I met Eliot Spitzer, former governor of New York State, a few weeks ago. Sidling up to him at a cash register in a Wall Street lunch hour joint, I said, “we miss you and we need you back.” He smiled and said, “they always find a way to get you, don’t they?” Spitzer became New York’s Governor after cultivating the image of a granite-jawed Attorney General who prosecuted Wall Street crimes. He was destroyed early in his Governorship after it was found that he frequently sought the services of prostitutes. The “they” to which he was referring was “Wall Street”, that amorphous shadow of financiers who own our politicians. Governor Spitzer was a threat to “them”, so he had to be destroyed. I usually don’t approach famous people but Eliot Spitzer, in my mind, symbolized a whole lot. Spitzer was what could have been. His story was the start of a long free fall of New York State politics that landed squarely in the lap of the horror show we now have for governor, Andrew Cuomo.
Andrew Cuomo ended 2011 one of the most popular governors in the country. His approval ratings are through the roof. Since becoming governor, he has successfully distanced himself from all of the flotsam and jetsam that usually defines New York State politics. He has kept his distance from the hopelessly dysfunctional New York State legislature, always seen as a den of corruption. He has publicly battled with New York City’s increasingly unpopular Mayor, Michael Bloomberg. He has a last name that inspires confidence and nostalgia in New Yorkers. The Cuomo name is refreshing to New Yorkers after years of the bumbling leadership of David Patterson, who only became governor as a result of Spitzer’s disgrace. No doubt Andrew is getting pointers in political maneuvering from his father, who always tested which way the wind was blowing before spitting. More than anything else, Cuomo has benefitted from having the right name at the right time. He promised hope in a hopeless era of New York politics. Cuomo is New York State’s very own Obama.
Just like Obama, Andrew ran for executive office at a point when the sitting executive was none-too-popular. Obama promised hope and change through words. Andrew promised it with his last name. Both men ran as Democrats, leading Democratic voters to think that “change” meant fighting Democratic battles lying dormant for decades. Obama did this through fiery speeches vague on specifics. Andrew did this by reminding New York of his father, who used to fight some of those battles. Yet, both men have proven that their brand of change is more of the same. Rather than turning back the conservative gains of the past few decades, both executives have solidified and extended those gains. Obama’s work in this field is legendary: more undeclared wars, more surveillance and more handouts to corporations (including Obamacare). They have a Democratic face but, at the core, are identical to Republican policies that benefit corporations. It is the New Democratic Party, same as the Old but totally different from the Original.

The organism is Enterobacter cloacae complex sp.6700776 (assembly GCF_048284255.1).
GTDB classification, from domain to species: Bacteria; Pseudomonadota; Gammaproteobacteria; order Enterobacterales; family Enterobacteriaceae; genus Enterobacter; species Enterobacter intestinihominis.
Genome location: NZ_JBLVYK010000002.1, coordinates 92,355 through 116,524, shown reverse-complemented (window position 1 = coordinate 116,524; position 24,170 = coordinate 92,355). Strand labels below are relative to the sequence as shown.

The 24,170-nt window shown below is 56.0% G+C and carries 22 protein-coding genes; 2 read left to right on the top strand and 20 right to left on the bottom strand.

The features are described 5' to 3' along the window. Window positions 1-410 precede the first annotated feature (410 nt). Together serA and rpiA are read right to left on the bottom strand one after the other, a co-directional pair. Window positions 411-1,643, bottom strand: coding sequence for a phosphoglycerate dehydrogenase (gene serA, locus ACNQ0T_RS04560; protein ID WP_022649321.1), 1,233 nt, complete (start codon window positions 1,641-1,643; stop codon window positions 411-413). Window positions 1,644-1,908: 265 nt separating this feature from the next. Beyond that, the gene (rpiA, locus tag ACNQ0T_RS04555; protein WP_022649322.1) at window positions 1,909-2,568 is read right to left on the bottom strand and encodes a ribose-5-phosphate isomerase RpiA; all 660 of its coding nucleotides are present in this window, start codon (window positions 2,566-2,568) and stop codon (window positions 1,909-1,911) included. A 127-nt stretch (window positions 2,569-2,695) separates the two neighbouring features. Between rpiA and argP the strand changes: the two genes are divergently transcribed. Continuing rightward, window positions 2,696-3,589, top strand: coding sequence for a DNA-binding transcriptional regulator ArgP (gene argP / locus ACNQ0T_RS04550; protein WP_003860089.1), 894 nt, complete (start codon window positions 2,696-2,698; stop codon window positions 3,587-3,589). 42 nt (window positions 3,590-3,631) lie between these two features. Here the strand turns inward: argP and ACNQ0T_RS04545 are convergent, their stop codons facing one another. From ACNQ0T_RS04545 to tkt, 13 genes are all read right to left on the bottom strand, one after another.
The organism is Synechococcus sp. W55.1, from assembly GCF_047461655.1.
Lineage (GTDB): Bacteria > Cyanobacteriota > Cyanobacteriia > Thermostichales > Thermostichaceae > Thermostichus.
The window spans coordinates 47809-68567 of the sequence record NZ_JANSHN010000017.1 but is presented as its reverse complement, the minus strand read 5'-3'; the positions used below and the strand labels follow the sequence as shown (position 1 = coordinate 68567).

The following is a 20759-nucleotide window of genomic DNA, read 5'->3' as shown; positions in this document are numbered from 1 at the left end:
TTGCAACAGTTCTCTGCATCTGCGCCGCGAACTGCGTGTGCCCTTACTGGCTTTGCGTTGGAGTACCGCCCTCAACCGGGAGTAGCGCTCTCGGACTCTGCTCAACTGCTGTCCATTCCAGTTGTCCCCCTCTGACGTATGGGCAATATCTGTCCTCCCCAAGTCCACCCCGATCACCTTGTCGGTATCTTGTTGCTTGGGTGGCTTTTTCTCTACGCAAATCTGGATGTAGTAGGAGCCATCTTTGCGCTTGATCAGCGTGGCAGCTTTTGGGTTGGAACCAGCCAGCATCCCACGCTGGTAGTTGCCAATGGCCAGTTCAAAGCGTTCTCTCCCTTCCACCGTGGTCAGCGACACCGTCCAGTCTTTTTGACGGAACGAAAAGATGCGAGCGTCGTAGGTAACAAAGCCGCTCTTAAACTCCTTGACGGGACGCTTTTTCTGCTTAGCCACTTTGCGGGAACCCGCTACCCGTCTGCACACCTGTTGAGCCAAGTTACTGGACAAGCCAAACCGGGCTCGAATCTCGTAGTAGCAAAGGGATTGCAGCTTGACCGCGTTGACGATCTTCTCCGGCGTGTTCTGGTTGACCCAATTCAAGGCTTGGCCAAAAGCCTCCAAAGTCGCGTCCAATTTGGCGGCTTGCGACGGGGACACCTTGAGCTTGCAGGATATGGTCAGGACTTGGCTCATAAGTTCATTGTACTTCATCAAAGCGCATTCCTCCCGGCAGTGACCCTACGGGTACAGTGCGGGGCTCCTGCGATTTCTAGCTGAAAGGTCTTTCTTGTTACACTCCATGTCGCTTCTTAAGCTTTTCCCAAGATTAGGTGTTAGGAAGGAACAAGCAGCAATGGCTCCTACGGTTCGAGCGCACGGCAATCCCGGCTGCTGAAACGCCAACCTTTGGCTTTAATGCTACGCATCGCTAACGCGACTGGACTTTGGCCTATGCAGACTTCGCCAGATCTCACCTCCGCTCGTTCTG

And now Andrew Cuomo’s State of the State address, to be given this Wednesday, will be a Roman Triumph for the way of the New Democratic Party. In this speech, he will bring refreshing change by reciting a 20-year-old cant accusing schools and teachers of being unaccountable. Of course, he is talking about New York City’s failure to strike a deal with the teachers’ union (UFT) on evaluating teachers. He will appoint a commission (most likely with zero teachers) to come up with a proper evaluation process for teachers. Nothing will stop Andrew from Obama’s Race to the Top money. Here is the New Democratic Party, declaring war on public workers and public schooling in favor of pro-corporate reform. It is just like the Old and the same as the Republicans.
Andrew will also speak about a “foreclosure relief unit” which, according to the Daily News article, “will serve as an advocate to struggling homeowners.” It will “provide counseling and mediation services designed to help resolve mortgage issues and keep people in their homes.” Translation: instead of going after the corrupt foreclosure system that is stacked in favor of the banks to the point where they can intentionally lie and fudge paperwork to foreclose on people, we will make people feel better about being made homeless by pretending to be their advocate throughout the sham process.
Governor Cuomo’s State of the State speech this Wednesday will be a paean to the New Democratic way. He is a fresh governor with great popularity and the right pedigree. There is no doubt that he has designs on the White House. Andrew is striking out on a new road in American politics that he believes will get him to the Presidency, the office that always eluded his father. It is the Obama juke move, one fake left and then a zip to the right. It represents the acceptance of corporate power and the reduction of all workers to peons.
I wonder if Eliot Spitzer was juking as well. Until the day I met him I imagined him as an imposing man with a Bill Cowher chin. But standing next to him I saw that he was much shorter and more frail-looking than he looked on television. He had a five o’clock shadow of grayish hair that obscured the famous jaw, making him look less steely and vigorous. Perhaps this represents the values of the Democratic Party as well. At one time it loomed large and just. Then Wall Street got its hands on it and it became a husk. I still miss Eliot Spitzer and he may have a future in politics yet. If so, it remains to be seen if he learned his lesson that only pro-Wall Street, pro-corporate politicians remain successful.